Neurology News Network for the week ending November 28, 2020.
This week Neurology News Network covered the new drug application submission for INP104, an acute migraine agent, more results on the efficacy of sodium oxybate in patients with type 1 narcolepsy, and a study that evaluated the effects of health-deficit accumulation on cognitive impairment.
Welcome to this special edition of Neurology News Network. I’m Marco Meglio. Please excuse our appearance this week as a majority of the US workforce, including the NeurologyLive team, moves to working remote as we come together to help reduce the spread of the novel coronavirus.
According to a recent announcement, Impel NeuroPharma has submitted a new drug application (NDA) to the FDA for its investigational migraine treatment, INP104. The therapy is delivered by Impel’s precision olfactory delivery (POD) platform. The NDA is supported by the phase 3, open-label STOP-301 study that included 360 patients with acute migraine, with or without aura, at 36 sites. The study included more than 5650 migraine attacks treated over the course of either 24 or 52 weeks. Over the entire 52 weeks, there were no reported drug-related serious AEs. In the Full Safety Set, 66.3% of patients achieved pain relief and 38% of patients achieved pain freedom at 2 hours following their first dose of INP104.The Primary Safety Set, which included 185 patients, showed that 33.1% of patients who took an average of 2 or more doses of INP104 per the 28-day period during the 24-week treatment phase achieved pain freedom at 2 hours. Initial onset of pain relief began as early as 15 minutes for 16.3% of patients and continued to improve over time.
Sodium oxybate, a first-line treatment of type 1 narcolepsy (NT1), has the ability to improve nocturnal rapid eye movement sleep behavior disorder (RBD) and REM sleep without atonia (RSWA) in patients with NT1, according to a newly published study.The study evaluated 19 children and adolescents with NT1 who underwent 3 months of stable treatment with SO. RSWA, automatically computed by means of the validated REM sleep atonia index (RAI) was significantly improved in patients who received the drug compared to baseline. Study author Giuseppe Plazzi, MD, director, Sleep Laboratory, Department of Neurological Sciences, University of Bologna, and colleagues noted that the treatment “remarkably” reduced complex movements during REM sleep. They wrote that the improvements on RBD and RSWA point to a direct role of the drug in modulating motor control.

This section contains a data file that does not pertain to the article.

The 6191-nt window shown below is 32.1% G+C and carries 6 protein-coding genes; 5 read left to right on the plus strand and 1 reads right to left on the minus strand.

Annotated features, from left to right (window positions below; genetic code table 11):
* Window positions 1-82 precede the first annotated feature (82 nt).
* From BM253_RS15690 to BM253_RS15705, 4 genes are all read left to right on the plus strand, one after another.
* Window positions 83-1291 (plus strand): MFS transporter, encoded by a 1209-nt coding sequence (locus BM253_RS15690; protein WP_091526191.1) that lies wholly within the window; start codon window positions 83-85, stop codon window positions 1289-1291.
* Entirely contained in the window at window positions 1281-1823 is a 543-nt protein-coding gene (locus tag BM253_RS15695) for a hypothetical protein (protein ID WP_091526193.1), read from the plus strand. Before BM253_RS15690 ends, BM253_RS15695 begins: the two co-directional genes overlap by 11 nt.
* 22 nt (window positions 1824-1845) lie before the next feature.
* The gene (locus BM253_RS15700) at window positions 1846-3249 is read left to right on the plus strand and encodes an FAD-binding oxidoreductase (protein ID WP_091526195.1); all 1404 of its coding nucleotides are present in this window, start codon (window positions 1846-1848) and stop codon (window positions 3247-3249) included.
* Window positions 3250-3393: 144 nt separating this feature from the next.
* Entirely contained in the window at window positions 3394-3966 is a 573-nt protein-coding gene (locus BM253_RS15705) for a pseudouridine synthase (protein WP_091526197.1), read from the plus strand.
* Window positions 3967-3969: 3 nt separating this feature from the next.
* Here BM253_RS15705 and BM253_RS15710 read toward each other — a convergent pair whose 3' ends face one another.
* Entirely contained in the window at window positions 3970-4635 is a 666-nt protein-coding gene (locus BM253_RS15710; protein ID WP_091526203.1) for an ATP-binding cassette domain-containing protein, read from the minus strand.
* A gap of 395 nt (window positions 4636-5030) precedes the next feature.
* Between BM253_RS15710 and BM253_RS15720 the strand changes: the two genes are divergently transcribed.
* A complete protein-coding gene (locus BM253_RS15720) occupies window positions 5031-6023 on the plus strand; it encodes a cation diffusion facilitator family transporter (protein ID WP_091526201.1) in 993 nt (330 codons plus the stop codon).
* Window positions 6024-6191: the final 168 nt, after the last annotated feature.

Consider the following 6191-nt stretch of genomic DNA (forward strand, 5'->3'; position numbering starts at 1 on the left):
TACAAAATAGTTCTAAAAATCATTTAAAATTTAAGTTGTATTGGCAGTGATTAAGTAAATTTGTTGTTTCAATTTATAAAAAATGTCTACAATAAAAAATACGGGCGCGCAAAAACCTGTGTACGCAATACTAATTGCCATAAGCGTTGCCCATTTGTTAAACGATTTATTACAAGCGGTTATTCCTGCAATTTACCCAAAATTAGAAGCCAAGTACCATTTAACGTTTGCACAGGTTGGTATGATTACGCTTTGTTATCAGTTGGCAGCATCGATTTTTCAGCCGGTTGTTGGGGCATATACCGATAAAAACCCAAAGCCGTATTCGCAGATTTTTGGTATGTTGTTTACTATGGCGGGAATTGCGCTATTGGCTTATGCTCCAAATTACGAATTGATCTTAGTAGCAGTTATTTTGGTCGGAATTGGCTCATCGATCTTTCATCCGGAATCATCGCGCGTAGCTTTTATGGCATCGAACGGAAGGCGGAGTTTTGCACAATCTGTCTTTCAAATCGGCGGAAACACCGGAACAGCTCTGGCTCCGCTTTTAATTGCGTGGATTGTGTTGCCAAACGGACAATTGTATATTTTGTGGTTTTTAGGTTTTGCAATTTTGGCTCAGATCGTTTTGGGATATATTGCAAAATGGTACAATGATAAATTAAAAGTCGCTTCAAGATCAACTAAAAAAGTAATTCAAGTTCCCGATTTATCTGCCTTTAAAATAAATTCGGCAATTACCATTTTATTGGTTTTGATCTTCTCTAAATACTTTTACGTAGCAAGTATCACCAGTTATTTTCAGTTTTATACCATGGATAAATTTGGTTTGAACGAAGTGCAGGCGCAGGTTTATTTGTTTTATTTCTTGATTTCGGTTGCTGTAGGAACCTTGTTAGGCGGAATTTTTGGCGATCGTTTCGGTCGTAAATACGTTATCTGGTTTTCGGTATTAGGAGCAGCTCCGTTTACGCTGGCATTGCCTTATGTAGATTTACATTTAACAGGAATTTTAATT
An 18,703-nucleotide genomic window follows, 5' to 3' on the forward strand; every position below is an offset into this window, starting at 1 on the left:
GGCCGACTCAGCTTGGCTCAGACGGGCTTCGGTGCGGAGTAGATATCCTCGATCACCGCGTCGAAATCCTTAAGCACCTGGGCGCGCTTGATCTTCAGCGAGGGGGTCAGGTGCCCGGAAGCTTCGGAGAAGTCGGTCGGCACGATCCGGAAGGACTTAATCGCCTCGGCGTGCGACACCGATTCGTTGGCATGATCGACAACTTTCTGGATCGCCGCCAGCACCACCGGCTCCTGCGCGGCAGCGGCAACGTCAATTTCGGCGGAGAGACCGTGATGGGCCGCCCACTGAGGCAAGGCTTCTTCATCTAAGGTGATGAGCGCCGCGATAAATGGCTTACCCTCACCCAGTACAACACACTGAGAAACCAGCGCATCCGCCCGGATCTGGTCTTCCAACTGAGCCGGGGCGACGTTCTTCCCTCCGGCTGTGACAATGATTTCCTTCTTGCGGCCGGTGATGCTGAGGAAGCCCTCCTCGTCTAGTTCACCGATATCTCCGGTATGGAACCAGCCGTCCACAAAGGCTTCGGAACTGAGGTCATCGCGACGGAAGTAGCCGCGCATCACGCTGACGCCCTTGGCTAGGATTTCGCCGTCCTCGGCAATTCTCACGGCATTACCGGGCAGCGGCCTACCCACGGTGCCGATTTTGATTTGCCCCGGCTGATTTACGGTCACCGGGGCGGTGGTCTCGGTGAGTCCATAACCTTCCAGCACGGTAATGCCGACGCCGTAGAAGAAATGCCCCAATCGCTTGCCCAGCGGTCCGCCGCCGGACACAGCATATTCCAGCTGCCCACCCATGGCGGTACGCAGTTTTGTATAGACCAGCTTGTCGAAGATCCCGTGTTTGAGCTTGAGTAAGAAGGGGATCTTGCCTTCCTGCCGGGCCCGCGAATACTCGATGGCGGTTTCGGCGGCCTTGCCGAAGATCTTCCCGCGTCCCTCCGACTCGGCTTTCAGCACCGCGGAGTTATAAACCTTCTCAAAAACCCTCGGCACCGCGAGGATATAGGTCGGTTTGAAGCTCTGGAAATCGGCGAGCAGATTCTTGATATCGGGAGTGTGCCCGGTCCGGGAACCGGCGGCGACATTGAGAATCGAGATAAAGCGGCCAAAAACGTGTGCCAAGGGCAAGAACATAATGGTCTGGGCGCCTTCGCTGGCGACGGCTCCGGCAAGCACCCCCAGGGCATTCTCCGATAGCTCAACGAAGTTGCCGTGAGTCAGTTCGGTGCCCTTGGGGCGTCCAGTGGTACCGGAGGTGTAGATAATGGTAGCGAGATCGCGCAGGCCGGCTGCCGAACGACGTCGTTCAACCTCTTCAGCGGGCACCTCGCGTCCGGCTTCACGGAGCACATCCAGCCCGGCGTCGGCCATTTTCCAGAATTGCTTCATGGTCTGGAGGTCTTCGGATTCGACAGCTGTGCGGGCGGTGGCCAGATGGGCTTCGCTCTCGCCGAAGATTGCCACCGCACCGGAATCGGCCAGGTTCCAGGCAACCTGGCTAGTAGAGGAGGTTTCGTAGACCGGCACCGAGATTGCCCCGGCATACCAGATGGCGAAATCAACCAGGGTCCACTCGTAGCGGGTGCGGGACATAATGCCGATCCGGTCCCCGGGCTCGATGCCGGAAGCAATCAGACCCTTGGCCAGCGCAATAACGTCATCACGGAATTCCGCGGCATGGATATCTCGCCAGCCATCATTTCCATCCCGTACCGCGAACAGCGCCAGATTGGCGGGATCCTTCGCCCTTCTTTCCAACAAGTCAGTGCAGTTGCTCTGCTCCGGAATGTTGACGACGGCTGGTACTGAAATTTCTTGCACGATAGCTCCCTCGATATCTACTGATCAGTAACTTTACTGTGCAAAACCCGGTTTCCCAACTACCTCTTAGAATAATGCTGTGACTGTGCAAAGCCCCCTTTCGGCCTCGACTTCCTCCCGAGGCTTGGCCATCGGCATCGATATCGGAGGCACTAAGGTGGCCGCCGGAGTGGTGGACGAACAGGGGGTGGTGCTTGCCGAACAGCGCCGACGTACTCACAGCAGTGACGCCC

Newly published data suggests health-deficit accumulation, specifically among older Americans, affects the likelihood of progressive cognitive impairment, as well as the likelihood of cognitive improvement independent of the APOE ε4 allele. Investigators calculated a frailty index score using the deficit-accumulation approach in participants aged 50 years and older from the National Alzheimer’s Coordinating Center. Among those not cognitively impaired, each 0.1 increment increase in score were associated with a higher risk of developing mild cognitive impairment and a higher risk of developing dementia. In total, there were 14,490 participants in the study with a mean age of 72.2 years. In the MCI subsample (n = 4717) at baseline, there was a higher degree of frailty that was associated with a lower probability of being reclassified as NCI from MCI, a higher risk of returning to MCI in those who were reclassified as NCI, and a higher risk of progressing to dementia.
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